Boxing - still a classic
By Rob Scott (Aug 19, 2007) Doghouse Boxing
In the recent hip hop tune titled ‘Classic – I’m better than I’ve ever been’, legendary emcee Rakim said, “Classic – it’s when age don’t count in the booth – it’s when your flow stay submerged in the fountain of youth”. When it comes to boxing, there are many who seek out kudos for something they might do as opposed to something that they have done. They seek out kudos for victories that many would love to forget, while there are others who put on shows that will stay in boxing’s fountain of youth, because we just can’t forget. The rivalry between Israel Vazquez and Rafael Marquez is indeed one of those that
will go down as an instant Classic; moreover, it is just one of the match-ups that prove the sport of boxing has a whole lot of life left.

I’ve often said that boxing is like old money, it carries down from generation to generation. The history of the sport has so many stories to tell. The sport has so many scenes to see. The problem is the new stories haven’t been told. In today’s climate, the stories of retreads are the ones that are spoken from the sport’s mouth, and frankly, the masses have seemingly developed a deafness of sorts. It is the retreaded talk that has hampered the new blood, and it’s the new bloods that are finding their tales falling on its share of hearing impaired ears. It’s this ignorance that has made the new age of fighters have to fight in what seems like two bouts instead of one.

The fact is, skills, wills and drama are all the ingredients of a classic fight. Take wills, skills, drama and a dash of controversy, then you have all of the ingredients of a dish that fight fans will definitely hold their plates out to request another helping. Just like Ali vs. Frazier, Gatti vs. Ward, Zale vs. Graziano, Morales vs. Barrera, etc., Vazquez vs. Marquez have added their names to that list of rivalries that, if those who have chosen to abandon the sport takes the time to witness, will surely be captured like they were in yesteryear.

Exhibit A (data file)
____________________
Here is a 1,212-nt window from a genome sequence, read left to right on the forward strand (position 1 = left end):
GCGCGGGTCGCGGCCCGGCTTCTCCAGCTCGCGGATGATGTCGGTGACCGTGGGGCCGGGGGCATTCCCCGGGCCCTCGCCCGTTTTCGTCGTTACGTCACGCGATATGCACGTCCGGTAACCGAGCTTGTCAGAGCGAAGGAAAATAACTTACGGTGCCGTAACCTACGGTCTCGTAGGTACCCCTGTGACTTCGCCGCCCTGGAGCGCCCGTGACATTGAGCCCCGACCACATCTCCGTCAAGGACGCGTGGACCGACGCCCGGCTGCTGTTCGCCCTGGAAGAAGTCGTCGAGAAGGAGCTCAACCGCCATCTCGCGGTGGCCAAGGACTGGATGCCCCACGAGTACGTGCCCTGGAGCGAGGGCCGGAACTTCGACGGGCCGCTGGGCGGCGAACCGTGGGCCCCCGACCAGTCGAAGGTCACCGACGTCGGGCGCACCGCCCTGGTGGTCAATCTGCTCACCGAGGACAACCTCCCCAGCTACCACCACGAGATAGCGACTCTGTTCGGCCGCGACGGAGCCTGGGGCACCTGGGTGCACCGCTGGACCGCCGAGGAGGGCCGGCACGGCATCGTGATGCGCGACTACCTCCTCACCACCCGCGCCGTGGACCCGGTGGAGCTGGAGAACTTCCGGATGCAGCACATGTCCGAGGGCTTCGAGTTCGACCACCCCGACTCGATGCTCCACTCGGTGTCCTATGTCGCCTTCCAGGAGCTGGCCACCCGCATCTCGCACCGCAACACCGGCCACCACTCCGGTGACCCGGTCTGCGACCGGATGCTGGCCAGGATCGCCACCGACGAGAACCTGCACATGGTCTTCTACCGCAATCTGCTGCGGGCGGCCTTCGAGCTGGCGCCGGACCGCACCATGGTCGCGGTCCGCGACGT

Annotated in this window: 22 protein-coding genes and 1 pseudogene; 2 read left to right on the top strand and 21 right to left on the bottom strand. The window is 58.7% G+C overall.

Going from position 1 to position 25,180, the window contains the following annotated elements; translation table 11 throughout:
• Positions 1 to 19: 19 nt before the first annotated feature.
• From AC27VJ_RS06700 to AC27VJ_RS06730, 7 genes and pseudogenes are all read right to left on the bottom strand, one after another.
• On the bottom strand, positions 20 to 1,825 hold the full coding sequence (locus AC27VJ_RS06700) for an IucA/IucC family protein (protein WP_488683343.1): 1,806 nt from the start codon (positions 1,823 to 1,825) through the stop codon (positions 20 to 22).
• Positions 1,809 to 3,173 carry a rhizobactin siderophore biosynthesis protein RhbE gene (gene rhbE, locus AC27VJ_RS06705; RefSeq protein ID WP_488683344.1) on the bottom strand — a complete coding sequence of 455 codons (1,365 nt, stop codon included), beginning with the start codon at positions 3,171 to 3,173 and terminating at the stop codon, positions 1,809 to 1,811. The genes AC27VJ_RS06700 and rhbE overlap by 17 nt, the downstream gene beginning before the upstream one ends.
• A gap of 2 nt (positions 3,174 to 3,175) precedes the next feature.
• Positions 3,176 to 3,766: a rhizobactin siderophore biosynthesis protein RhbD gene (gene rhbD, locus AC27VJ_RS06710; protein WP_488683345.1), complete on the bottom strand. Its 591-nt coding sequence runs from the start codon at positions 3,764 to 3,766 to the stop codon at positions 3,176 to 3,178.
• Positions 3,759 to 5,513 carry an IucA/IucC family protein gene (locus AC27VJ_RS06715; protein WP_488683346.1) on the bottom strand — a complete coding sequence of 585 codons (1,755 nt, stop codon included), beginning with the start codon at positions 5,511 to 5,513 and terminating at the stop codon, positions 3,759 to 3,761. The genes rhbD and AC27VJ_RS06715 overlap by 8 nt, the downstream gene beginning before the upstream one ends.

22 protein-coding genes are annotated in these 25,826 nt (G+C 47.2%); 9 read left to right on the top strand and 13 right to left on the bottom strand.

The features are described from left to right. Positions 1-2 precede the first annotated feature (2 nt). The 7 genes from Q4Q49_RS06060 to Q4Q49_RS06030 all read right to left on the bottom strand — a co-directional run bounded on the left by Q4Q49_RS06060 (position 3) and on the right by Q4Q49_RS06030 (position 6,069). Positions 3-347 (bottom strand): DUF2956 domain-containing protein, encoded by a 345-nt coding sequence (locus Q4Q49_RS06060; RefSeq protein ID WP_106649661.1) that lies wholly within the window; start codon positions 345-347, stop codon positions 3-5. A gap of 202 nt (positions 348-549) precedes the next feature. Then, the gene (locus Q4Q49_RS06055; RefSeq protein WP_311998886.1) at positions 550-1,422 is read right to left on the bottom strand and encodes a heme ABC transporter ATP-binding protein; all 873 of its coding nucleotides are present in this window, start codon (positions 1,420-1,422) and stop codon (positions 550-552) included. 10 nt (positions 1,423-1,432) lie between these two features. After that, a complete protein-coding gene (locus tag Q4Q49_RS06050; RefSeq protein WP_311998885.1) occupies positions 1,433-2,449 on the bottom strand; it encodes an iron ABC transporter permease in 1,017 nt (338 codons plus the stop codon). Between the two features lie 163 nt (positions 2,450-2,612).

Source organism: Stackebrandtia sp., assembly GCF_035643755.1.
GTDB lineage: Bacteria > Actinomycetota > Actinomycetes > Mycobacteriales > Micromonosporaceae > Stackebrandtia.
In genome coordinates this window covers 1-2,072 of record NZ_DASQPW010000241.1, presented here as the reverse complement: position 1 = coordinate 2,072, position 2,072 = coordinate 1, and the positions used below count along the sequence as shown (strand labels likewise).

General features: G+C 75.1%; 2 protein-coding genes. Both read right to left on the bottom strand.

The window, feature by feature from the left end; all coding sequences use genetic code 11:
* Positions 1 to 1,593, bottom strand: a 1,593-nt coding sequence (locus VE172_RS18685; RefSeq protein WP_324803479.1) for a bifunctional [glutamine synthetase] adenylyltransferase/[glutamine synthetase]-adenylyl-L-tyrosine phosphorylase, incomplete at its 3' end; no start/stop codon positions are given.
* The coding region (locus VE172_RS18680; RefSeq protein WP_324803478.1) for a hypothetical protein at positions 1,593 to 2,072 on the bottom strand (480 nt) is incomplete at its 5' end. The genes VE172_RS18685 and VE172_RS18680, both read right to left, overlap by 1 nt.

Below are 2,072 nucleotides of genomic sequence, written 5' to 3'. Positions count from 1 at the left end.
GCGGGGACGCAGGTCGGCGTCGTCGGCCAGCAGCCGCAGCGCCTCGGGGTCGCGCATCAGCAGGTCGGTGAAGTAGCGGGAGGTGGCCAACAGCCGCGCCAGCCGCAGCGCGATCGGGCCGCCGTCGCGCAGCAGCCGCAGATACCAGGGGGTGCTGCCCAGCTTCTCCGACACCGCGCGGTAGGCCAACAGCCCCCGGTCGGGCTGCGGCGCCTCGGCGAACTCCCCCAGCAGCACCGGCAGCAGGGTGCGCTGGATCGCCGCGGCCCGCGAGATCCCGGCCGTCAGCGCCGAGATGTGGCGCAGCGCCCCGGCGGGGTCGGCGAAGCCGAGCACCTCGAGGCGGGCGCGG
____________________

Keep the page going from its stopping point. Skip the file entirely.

Exciting bouts like Miguel Cotto vs. Zab Judah, Vic Darchinyan vs. Nonito Donaire and the aforementioned Vazquez vs. Marquez wars, proves that the fight game is live and punching. Add future bouts like Cotto vs. Shane Mosley, Floyd Mayweather Jr. vs. Ricky Hatton, Jermain Taylor vs. Kelly Pavlik and the much American slept on bout between European world champions, Joe Calzaghe vs. Mikkel Kessler, and there is excitement galore.  

I’ve worked hands-on within the sports of boxing and MMA, and both definitely have their place in the sports realm. And maybe I’m in the minority, but I look at both boxing and MMA like I look at baseball, football and basketball; those sport are played with balls, but are very different sports. Boxing and MMA may have their similarities, but both are very different sports as well. I think the contrasts are just as many as the comparisons.

Bouts like Liddell vs. Jackson, Shamrock vs. Ortiz, Ortiz vs. Liddell, Shamrock vs. Gracie, etc. are all bouts that have made names for these combatants. These and others from the MMA world deserve the credit that they receive, but to not put classics like the aforementioned boxing bouts on that deserving pedestal, then it makes me wonder who are the ones getting hit, the fighters or the fans, because some of those fans seem to suffer from cases of dementia.

Staying on the hip hop tip, I must quote another legendary emcee…this time it’s from KRS-ONE. The Bronx rapper said in his 1997 hit, Step into a world, “I’m not saying I’m #1…Um, I’m sorry I lied…I’m # one, two, three, four and five”. For those who think that the boxing game has fell off, open your eyes and you’ll clearly see there is no need to lie, it is still the best sport out there.

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